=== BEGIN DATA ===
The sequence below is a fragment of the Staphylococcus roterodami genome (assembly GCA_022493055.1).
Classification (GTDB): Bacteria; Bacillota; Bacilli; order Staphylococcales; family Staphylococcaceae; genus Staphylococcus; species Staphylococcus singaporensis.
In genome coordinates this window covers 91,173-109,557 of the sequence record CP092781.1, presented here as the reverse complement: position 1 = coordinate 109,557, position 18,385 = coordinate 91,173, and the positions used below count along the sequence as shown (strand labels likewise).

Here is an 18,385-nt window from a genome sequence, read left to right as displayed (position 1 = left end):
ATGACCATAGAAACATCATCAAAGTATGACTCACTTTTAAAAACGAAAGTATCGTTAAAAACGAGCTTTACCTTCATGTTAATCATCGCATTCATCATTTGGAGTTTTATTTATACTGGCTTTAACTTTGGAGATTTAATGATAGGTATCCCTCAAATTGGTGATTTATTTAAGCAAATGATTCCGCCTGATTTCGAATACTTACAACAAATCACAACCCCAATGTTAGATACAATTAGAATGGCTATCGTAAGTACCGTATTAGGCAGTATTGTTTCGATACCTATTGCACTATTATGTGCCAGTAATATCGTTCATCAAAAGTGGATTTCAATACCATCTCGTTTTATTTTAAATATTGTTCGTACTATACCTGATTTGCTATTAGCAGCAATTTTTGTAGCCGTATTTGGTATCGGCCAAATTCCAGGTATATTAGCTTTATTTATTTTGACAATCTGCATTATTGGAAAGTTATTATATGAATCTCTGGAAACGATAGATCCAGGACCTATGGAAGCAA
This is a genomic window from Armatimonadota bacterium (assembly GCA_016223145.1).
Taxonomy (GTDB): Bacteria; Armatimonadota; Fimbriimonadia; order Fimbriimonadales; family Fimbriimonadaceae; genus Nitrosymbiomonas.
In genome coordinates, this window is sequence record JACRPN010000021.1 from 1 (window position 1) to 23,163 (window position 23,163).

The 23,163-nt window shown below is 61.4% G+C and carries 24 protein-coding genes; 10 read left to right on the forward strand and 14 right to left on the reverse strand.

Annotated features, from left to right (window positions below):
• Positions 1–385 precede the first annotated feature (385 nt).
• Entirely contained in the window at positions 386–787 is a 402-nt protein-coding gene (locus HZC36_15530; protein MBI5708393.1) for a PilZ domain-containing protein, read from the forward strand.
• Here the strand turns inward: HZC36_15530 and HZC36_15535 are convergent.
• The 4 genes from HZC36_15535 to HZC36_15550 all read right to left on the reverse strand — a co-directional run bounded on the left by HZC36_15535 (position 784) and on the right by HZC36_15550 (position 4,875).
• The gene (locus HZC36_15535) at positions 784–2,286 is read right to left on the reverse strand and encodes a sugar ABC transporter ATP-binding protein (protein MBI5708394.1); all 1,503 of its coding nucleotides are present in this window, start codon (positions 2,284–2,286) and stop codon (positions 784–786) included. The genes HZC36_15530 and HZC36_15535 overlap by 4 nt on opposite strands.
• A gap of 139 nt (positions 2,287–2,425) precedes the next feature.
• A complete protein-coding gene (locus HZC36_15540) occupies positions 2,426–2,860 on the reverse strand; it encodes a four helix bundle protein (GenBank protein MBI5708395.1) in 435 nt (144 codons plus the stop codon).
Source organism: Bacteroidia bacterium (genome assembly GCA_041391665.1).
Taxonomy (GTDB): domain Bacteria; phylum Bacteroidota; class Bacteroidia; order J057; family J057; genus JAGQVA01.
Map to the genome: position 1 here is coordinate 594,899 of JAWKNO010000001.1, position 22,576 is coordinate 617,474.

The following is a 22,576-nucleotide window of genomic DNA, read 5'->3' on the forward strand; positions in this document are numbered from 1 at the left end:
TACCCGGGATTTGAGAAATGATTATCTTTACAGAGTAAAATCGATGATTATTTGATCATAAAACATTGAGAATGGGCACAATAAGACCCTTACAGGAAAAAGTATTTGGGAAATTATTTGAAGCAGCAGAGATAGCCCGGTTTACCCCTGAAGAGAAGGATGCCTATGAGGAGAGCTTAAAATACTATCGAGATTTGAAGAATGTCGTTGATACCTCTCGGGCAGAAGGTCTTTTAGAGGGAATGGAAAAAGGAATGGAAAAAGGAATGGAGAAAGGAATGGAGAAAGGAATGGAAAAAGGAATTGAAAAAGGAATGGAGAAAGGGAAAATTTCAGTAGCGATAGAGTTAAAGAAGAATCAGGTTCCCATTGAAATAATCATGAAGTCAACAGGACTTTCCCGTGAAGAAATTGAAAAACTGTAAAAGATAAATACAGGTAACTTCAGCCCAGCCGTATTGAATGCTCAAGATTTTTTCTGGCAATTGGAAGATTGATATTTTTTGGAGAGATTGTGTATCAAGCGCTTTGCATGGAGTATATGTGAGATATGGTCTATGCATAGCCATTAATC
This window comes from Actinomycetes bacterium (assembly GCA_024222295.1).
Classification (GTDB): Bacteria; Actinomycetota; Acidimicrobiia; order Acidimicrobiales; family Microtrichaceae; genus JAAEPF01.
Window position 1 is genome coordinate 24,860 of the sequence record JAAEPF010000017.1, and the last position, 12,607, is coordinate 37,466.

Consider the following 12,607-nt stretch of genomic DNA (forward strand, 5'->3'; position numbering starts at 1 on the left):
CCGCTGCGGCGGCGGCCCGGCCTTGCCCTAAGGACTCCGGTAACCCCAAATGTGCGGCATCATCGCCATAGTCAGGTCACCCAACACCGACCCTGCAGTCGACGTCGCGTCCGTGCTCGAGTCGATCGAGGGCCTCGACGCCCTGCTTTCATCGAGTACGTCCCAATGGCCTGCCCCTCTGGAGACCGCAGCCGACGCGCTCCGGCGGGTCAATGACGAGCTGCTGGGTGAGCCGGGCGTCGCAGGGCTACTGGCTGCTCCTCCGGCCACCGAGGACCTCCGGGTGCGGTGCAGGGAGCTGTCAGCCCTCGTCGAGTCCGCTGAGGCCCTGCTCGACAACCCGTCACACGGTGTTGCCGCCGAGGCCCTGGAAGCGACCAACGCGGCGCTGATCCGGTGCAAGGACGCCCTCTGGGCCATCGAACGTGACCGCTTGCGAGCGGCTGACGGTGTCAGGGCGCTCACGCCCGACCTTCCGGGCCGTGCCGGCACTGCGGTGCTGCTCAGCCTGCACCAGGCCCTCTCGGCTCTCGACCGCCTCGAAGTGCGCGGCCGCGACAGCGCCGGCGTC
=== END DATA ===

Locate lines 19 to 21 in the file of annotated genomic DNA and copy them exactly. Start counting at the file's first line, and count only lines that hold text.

Taxonomy (GTDB): domain Bacteria; phylum Bacteroidota; class Bacteroidia; order J057; family J057; genus JAGQVA01.
Map to the genome: position 1 here is coordinate 594,899 of JAWKNO010000001.1, position 22,576 is coordinate 617,474.

The following is a 22,576-nucleotide window of genomic DNA, read 5'->3' on the forward strand; positions in this document are numbered from 1 at the left end: